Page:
Waheed is a wildlife biologist based in Oman. He worked on a variety of projects, but the most exciting has to be Oman’s iconic and threatened Sooty Falcon. Here he tells us about the challenges of studying such a magnificent bird.
Name: Waheed Al-Fazari
Species: Sooty Falcon (Falco concolor)
Bio: Waheed Al-Fazari is an Omani wildlife biologist, specialising in studying bird species. He works with the Oman office for the Conservation of the Environment.
The main sites for the Sooty Falcon project in Oman are the islands of Oman’s Sea. The only transportation available is boats. Most of sites are not easily accessible and made up mostly of coral crag and limestone. These island are not inhibited by humans and because the Sooty Falcons breed in summer, it can get really hot there especially on August (up to 50°C) and very humid some days also.
I work in the survey of Sooty Falcon (Falco concolor). It is a medium-sized falcon that breeds in the Middle East and north eastern Africa and winters along the south-eastern coast of Africa and on Madagascar.
The ecology of this species is poorly known. Although the global population is uncertain it is believed that Oman holds about 15% of these birds. We know it starts breeding on late July and starts migrating to the south on November.
The first survey was done in the late 1970’s in Oman and we picked it up 2007, a small comparison showed that there is a drop of about 15% of the population. In 2008, the IUCN changed its global statues to near-threatened to draw more attention to this species. We undertake two annual surveys to obtain data for occupancy and productivity plus some other projects like satellite tracking, pollutant analysis, DNA analysis, diet analysis and behavior studies. We hope all of these inputs will help us to better understand this species and its world so we can help it survive.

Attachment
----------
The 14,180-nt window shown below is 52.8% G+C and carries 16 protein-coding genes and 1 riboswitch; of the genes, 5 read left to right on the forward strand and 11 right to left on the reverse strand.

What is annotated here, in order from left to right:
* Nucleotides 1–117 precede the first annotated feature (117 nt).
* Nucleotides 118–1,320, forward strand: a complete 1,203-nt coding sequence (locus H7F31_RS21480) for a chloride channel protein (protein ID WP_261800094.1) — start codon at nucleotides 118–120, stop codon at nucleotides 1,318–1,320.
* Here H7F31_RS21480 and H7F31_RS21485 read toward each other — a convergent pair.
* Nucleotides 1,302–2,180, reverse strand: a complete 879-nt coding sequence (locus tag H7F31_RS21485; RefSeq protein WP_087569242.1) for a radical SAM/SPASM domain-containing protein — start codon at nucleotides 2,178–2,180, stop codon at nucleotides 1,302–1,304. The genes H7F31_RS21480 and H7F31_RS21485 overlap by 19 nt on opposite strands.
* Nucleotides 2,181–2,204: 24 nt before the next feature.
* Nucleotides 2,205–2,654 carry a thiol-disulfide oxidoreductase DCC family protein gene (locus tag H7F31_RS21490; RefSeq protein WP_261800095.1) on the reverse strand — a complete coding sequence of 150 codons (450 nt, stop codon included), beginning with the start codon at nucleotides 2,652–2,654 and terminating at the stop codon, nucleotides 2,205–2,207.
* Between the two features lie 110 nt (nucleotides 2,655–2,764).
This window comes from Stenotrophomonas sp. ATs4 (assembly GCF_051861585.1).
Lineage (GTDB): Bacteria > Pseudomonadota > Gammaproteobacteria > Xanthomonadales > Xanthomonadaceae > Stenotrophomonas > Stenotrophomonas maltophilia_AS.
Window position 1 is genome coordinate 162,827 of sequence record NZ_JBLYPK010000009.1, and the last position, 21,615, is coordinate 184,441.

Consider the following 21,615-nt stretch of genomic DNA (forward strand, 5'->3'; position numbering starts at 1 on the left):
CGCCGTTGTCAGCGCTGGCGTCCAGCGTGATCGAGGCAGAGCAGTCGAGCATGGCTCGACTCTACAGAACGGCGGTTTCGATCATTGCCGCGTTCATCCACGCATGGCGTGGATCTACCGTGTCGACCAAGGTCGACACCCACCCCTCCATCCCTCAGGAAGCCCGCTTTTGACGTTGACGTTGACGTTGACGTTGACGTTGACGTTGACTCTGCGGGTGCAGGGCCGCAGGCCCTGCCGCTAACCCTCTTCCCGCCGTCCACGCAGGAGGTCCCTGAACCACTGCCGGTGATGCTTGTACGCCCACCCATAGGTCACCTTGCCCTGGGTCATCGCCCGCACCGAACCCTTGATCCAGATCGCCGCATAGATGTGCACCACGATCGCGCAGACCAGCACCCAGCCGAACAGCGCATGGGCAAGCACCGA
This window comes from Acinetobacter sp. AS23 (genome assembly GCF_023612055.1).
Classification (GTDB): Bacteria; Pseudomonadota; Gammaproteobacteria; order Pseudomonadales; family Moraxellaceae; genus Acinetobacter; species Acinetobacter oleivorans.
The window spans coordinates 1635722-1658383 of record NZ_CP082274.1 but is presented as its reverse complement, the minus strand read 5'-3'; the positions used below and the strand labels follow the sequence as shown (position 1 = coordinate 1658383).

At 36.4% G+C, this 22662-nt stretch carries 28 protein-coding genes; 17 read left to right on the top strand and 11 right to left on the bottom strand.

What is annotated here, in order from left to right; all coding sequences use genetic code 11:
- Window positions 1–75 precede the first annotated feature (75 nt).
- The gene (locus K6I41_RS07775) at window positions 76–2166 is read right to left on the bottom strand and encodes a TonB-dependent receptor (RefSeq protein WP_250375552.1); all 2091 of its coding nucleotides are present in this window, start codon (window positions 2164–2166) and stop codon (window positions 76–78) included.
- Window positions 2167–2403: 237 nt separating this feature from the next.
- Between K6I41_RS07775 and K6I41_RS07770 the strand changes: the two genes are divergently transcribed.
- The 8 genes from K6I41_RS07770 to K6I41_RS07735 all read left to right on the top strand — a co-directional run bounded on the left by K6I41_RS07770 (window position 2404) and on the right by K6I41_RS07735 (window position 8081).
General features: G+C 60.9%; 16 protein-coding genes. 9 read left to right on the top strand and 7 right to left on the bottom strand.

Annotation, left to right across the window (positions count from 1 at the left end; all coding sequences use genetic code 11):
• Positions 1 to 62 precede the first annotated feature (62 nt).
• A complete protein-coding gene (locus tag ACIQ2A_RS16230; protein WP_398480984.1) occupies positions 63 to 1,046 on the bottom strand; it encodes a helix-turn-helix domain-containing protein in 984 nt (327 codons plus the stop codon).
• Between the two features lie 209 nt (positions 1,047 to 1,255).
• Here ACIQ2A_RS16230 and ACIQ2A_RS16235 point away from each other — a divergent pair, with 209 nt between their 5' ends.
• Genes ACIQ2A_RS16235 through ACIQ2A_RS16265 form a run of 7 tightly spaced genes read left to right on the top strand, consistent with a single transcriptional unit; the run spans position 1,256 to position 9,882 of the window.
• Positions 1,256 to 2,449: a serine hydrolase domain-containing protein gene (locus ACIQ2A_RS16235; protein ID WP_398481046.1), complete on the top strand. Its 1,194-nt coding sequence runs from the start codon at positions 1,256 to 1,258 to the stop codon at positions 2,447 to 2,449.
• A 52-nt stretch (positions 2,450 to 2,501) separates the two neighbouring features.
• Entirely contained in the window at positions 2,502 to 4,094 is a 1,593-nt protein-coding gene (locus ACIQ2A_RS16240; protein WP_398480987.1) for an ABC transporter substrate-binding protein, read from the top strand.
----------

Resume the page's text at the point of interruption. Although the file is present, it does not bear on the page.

Although these sites are tough to be in, they are considered the best sites for scuba diving in Oman and maybe in the Middle East due to the natural diversity of the coral reefs, fish, marine reptiles and mammals.
The high temperature during the field work is one of the toughest obstacles. You don’t want to be in the middle of the sea when the temperature is 50°C and you would not want to handle a bird in that heat. All of that results in time restrains. The dangers of falling or slippery rocks are common to the team too.
1) Working in such harsh conditions (heat and humid) can cause you a dehydration very quickly. Just remember to take a lot of water and drink, drink and drink.
2) If you are willing to work in bird conservation, you have to get the required skills for that such as bird identification and how to handle the species you want to study.
3) We want to conserve the species! Avoid disturbing the bird for too long and if its too hot, it is not worth it to stress them, after all birds are very vulnerable species.
4) Keep your data safe! In working at the islands, losing things is common so try to avoid that and enter your data into your laptop regularly.
5) Take a moment to relax. After working for few hours in the heat, a short, nice, cold dip into the sea would help to get in shape for the next session. I always do.